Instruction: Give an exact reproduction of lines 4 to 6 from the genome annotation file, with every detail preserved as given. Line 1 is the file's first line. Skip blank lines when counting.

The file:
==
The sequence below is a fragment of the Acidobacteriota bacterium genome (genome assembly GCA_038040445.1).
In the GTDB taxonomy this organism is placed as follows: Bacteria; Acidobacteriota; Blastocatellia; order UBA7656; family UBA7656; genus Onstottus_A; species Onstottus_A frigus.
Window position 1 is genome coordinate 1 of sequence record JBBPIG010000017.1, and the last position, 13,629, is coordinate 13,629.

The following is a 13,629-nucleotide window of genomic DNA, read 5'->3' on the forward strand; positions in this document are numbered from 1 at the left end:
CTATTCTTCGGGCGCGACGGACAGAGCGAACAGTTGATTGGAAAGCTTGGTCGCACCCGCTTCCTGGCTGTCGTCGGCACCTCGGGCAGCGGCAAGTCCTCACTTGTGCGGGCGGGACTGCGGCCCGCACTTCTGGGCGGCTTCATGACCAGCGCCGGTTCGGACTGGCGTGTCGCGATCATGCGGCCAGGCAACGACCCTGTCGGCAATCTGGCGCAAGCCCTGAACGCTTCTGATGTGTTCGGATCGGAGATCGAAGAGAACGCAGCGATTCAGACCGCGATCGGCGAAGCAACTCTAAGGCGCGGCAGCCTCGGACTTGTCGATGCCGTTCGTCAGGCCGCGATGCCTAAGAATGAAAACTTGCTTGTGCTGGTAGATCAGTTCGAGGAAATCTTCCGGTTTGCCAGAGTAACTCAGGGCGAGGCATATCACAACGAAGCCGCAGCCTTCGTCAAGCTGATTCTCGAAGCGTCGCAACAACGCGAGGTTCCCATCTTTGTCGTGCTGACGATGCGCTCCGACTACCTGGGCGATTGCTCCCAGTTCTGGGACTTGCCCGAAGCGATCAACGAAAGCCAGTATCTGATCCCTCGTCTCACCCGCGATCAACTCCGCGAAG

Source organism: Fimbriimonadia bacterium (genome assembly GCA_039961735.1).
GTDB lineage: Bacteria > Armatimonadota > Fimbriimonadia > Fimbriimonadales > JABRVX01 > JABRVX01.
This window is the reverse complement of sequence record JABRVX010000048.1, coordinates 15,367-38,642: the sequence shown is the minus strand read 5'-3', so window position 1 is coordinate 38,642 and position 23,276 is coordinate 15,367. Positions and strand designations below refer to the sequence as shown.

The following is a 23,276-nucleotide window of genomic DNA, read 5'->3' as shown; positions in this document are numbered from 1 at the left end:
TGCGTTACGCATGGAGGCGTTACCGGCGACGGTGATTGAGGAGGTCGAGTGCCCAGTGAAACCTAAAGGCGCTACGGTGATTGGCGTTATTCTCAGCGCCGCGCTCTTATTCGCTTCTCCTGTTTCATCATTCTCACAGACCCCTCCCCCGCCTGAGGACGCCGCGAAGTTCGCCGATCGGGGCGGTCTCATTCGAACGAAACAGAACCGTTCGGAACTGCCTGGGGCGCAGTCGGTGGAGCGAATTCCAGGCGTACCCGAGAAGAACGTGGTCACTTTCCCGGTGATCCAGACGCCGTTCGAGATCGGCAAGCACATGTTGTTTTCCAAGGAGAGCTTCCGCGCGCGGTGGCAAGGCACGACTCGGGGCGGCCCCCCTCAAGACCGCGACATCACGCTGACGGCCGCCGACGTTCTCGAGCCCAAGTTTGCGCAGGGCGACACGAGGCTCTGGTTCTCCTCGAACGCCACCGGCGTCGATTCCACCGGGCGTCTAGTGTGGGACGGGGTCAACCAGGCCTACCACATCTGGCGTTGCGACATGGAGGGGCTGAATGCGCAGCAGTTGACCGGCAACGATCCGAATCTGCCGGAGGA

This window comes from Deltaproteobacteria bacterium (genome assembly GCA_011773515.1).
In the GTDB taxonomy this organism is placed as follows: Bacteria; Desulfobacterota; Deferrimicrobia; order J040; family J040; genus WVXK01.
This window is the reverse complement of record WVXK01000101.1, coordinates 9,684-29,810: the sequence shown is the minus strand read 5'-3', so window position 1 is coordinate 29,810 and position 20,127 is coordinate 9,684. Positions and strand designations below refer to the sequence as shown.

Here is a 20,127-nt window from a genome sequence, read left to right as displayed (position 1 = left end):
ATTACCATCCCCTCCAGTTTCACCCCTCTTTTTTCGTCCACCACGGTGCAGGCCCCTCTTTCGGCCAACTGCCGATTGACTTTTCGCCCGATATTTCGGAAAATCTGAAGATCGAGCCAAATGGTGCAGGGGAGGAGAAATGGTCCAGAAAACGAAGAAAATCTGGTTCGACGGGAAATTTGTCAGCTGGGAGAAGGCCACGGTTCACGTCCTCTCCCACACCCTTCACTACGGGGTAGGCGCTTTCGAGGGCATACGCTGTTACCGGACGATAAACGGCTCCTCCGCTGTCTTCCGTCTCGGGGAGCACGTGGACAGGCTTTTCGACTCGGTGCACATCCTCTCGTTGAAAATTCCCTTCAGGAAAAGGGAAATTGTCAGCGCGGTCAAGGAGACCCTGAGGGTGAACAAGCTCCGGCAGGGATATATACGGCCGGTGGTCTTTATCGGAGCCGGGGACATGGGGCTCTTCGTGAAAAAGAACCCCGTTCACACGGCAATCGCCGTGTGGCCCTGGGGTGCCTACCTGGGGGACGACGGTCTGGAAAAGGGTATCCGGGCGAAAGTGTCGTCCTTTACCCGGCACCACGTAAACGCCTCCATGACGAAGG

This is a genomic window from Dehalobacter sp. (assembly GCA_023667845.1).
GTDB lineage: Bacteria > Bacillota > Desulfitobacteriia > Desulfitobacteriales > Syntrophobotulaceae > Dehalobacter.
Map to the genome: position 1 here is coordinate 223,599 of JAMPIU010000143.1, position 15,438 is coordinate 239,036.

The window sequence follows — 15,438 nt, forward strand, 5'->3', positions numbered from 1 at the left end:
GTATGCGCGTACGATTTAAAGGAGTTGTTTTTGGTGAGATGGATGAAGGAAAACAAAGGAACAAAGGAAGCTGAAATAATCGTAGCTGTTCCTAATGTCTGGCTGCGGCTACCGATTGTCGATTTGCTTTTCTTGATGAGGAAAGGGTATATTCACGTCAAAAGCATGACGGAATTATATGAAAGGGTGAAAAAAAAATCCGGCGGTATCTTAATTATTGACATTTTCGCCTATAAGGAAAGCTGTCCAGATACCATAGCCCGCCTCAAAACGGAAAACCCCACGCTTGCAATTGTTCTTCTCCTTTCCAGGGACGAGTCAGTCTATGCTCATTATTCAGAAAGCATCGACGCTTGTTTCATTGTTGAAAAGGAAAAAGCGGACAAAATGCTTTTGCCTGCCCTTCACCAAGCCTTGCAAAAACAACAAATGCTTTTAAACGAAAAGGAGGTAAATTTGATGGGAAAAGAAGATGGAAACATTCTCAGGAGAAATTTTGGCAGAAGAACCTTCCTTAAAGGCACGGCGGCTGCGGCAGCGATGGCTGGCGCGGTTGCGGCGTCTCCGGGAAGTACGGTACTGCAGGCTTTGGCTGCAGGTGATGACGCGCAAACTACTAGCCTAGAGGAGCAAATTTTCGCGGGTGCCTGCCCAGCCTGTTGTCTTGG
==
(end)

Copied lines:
The following is a 13,629-nucleotide window of genomic DNA, read 5'->3' on the forward strand; positions in this document are numbered from 1 at the left end:
CTATTCTTCGGGCGCGACGGACAGAGCGAACAGTTGATTGGAAAGCTTGGTCGCACCCGCTTCCTGGCTGTCGTCGGCACCTCGGGCAGCGGCAAGTCCTCACTTGTGCGGGCGGGACTGCGGCCCGCACTTCTGGGCGGCTTCATGACCAGCGCCGGTTCGGACTGGCGTGTCGCGATCATGCGGCCAGGCAACGACCCTGTCGGCAATCTGGCGCAAGCCCTGAACGCTTCTGATGTGTTCGGATCGGAGATCGAAGAGAACGCAGCGATTCAGACCGCGATCGGCGAAGCAACTCTAAGGCGCGGCAGCCTCGGACTTGTCGATGCCGTTCGTCAGGCCGCGATGCCTAAGAATGAAAACTTGCTTGTGCTGGTAGATCAGTTCGAGGAAATCTTCCGGTTTGCCAGAGTAACTCAGGGCGAGGCATATCACAACGAAGCCGCAGCCTTCGTCAAGCTGATTCTCGAAGCGTCGCAACAACGCGAGGTTCCCATCTTTGTCGTGCTGACGATGCGCTCCGACTACCTGGGCGATTGCTCCCAGTTCTGGGACTTGCCCGAAGCGATCAACGAAAGCCAGTATCTGATCCCTCGTCTCACCCGCGATCAACTCCGCGAAG

Source organism: Fimbriimonadia bacterium (genome assembly GCA_039961735.1).